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Acute Rehab unit celebrating 5 years
Written by Press Staff Writer   
Monday, 12 October 2009 09:15

Mercy St. Charles Hospital Acute Rehab Unit is celebrating its fifth anniversary. The 20-bed unit specializes in treating patients who are disabled by such conditions as stroke; fractured hips and femurs; amputation; poly- and rheumatoid arthritis; major multiple trauma; neurological conditions such as Parkinson’s disease, polyneuropathy, multiple sclerosis; spinal cord injuries; brain injuries or burns. 

Acute Rehab employs a full assortment of therapeutic services. Each patient’s treatment team may include rehab nurses; physical, occupational, speech, and recreational therapists; a social worker; nutritionist; a psychologist, vocational counselor, or audiologist. 

“This unit is CARF – Commission on Accreditation of Rehabilitation Facilities – accredited and is the only such unit in the Mercy System for Northwest Ohio,” said Cathy Duncan, clinical manager of the Acute Rehab Unit. “What sets it apart from other rehab units is the range of services offered in the same place. We are staffed and equipped to provide interdisciplinary, inpatient rehabilitation services to patients requiring multiple therapies.”

For more information about the Acute Rehabilitation Unit at St. Charles, call 419-696-5660.

 

 
Treats with no tricks – make this Halloween fun & safe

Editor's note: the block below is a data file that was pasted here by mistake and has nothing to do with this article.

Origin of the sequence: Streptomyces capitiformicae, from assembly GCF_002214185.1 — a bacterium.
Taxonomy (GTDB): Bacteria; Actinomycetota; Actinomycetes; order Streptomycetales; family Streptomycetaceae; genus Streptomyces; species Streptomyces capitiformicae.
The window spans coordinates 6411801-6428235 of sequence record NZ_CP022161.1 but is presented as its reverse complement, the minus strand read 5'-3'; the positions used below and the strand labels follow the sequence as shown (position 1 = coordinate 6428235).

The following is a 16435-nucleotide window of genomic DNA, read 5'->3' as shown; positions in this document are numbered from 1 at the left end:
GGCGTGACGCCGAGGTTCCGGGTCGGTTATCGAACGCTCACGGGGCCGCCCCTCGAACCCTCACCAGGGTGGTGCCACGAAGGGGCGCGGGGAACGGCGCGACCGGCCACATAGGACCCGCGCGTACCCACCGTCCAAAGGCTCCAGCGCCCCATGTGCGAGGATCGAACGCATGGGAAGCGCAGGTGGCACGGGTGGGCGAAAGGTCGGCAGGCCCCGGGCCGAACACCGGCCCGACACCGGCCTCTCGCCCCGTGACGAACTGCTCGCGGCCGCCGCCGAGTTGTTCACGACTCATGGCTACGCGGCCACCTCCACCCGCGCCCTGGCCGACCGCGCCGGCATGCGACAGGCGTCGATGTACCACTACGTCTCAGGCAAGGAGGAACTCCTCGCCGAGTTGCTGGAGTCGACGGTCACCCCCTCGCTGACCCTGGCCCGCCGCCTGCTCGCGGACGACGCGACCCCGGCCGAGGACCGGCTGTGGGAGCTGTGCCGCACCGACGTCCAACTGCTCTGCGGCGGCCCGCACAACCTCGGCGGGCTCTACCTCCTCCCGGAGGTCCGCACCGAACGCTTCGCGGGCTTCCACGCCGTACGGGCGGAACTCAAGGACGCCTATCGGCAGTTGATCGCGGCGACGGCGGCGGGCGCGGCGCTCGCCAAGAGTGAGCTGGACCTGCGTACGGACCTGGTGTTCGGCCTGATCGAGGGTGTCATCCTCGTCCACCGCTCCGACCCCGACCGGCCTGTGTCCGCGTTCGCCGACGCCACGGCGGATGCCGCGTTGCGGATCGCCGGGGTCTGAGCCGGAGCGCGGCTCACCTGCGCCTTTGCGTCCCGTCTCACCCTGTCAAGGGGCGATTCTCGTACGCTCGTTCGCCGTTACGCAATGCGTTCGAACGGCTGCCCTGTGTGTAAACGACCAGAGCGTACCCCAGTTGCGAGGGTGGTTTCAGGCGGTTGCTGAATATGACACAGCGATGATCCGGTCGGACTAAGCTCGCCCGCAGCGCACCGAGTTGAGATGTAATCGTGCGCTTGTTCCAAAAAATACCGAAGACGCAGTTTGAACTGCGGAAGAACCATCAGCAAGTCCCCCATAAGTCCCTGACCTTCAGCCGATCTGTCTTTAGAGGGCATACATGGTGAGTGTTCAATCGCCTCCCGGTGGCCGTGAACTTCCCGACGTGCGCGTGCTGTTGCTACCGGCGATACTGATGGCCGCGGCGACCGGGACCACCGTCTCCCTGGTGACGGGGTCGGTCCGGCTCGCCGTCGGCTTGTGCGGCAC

Written by Press Staff Writer   
Monday, 12 October 2009 09:14

Halloween is an exciting time of year for kids, and to help ensure they have a safe holiday, here are some tips from the American Academy of Pediatrics (AAP).

All dressed up
• Plan costumes that are bright and reflective. Make sure that shoes fit well and that costumes are short enough to prevent tripping, entanglement or contact with flame.
• Consider adding reflective tape or striping to costumes and trick-or-treat bags for greater visibility.
• Because masks can limit or block eyesight, consider non-toxic makeup and decorative hats as safer alternatives. Hats should fit properly to prevent them from sliding over eyes.
• When shopping for costumes, wigs and accessories look for and purchase those with a label clearly indicating they are flame resistant.
• If a sword, cane or stick is a part of your child’s costume, make sure it is not sharp or too long. A child may be easily hurt by these accessories if he stumbles or trips.

 
Five signs your child may have a foot problem
Written by Press Staff Writer   
Thursday, 10 September 2009 15:33

Foot and ankle problems in children often go unnoticed. Signs and symptoms can

be subtle, and sometimes children can’t explain what’s wrong. But it’s important to protect growing feet and have problems checked out early. The American College of Foot and Ankle Surgeons offers five warning signs parents should watch for.

• Your kids can’t keep up with their peers. If children lag behind in sports or backyard play, it may be because their feet or legs are tired. Fatigue is common when children have flat feet. The muscles in the feet and legs tire easily because the feet are not functioning as well as they should.

• Children voluntarily withdraw from activities they usually enjoy. If they are reluctant to participate, it may be due to heel pain – a problem often seen in children between the ages of 8 and 14. Repetitive stress from sports may cause muscle strain and inflammation of the growth plate, a weak area at the back of a child’s heel.

 
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